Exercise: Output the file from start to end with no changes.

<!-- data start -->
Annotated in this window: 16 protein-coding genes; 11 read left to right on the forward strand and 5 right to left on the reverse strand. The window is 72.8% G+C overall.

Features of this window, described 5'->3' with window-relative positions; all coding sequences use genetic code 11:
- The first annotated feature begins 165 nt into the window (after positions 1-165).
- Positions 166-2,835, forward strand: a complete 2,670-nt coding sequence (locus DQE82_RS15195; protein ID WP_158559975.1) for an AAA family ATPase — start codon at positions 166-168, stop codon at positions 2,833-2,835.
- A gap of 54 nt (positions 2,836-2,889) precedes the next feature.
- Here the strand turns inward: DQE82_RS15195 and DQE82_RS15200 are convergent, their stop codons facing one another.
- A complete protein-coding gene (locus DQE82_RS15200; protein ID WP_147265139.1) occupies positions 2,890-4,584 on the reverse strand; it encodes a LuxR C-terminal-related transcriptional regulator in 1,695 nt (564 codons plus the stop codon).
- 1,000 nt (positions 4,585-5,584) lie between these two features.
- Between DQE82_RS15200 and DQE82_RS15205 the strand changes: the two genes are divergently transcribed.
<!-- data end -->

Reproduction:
Annotated in this window: 16 protein-coding genes; 11 read left to right on the forward strand and 5 right to left on the reverse strand. The window is 72.8% G+C overall.

Features of this window, described 5'->3' with window-relative positions; all coding sequences use genetic code 11:
- The first annotated feature begins 165 nt into the window (after positions 1-165).
- Positions 166-2,835, forward strand: a complete 2,670-nt coding sequence (locus DQE82_RS15195; protein ID WP_158559975.1) for an AAA family ATPase — start codon at positions 166-168, stop codon at positions 2,833-2,835.
- A gap of 54 nt (positions 2,836-2,889) precedes the next feature.
- Here the strand turns inward: DQE82_RS15195 and DQE82_RS15200 are convergent, their stop codons facing one another.
- A complete protein-coding gene (locus DQE82_RS15200; protein ID WP_147265139.1) occupies positions 2,890-4,584 on the reverse strand; it encodes a LuxR C-terminal-related transcriptional regulator in 1,695 nt (564 codons plus the stop codon).
- 1,000 nt (positions 4,585-5,584) lie between these two features.
- Between DQE82_RS15200 and DQE82_RS15205 the strand changes: the two genes are divergently transcribed.